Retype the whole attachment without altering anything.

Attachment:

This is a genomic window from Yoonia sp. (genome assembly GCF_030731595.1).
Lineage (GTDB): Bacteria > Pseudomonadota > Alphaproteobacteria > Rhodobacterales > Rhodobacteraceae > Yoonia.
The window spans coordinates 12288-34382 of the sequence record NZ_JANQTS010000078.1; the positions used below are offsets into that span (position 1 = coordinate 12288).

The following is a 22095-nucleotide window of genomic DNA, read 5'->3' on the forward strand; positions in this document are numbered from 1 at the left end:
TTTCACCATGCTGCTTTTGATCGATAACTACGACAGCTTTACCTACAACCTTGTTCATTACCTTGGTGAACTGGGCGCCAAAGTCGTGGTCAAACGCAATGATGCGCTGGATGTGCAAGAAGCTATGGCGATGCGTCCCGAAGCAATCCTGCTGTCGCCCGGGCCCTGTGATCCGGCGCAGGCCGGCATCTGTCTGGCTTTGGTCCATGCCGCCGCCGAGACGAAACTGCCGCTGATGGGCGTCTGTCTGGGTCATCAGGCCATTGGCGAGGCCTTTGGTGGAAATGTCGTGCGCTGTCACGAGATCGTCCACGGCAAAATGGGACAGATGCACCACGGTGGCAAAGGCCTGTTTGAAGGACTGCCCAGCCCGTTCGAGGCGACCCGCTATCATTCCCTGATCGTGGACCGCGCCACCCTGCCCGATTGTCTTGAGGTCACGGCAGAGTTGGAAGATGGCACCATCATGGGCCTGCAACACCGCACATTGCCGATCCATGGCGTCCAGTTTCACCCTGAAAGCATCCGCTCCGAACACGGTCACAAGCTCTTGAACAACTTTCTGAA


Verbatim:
This is a genomic window from Yoonia sp. (genome assembly GCF_030731595.1).
Lineage (GTDB): Bacteria > Pseudomonadota > Alphaproteobacteria > Rhodobacterales > Rhodobacteraceae > Yoonia.
The window spans coordinates 12288-34382 of the sequence record NZ_JANQTS010000078.1; the positions used below are offsets into that span (position 1 = coordinate 12288).

The following is a 22095-nucleotide window of genomic DNA, read 5'->3' on the forward strand; positions in this document are numbered from 1 at the left end:
TTTCACCATGCTGCTTTTGATCGATAACTACGACAGCTTTACCTACAACCTTGTTCATTACCTTGGTGAACTGGGCGCCAAAGTCGTGGTCAAACGCAATGATGCGCTGGATGTGCAAGAAGCTATGGCGATGCGTCCCGAAGCAATCCTGCTGTCGCCCGGGCCCTGTGATCCGGCGCAGGCCGGCATCTGTCTGGCTTTGGTCCATGCCGCCGCCGAGACGAAACTGCCGCTGATGGGCGTCTGTCTGGGTCATCAGGCCATTGGCGAGGCCTTTGGTGGAAATGTCGTGCGCTGTCACGAGATCGTCCACGGCAAAATGGGACAGATGCACCACGGTGGCAAAGGCCTGTTTGAAGGACTGCCCAGCCCGTTCGAGGCGACCCGCTATCATTCCCTGATCGTGGACCGCGCCACCCTGCCCGATTGTCTTGAGGTCACGGCAGAGTTGGAAGATGGCACCATCATGGGCCTGCAACACCGCACATTGCCGATCCATGGCGTCCAGTTTCACCCTGAAAGCATCCGCTCCGAACACGGTCACAAGCTCTTGAACAACTTTCTGAA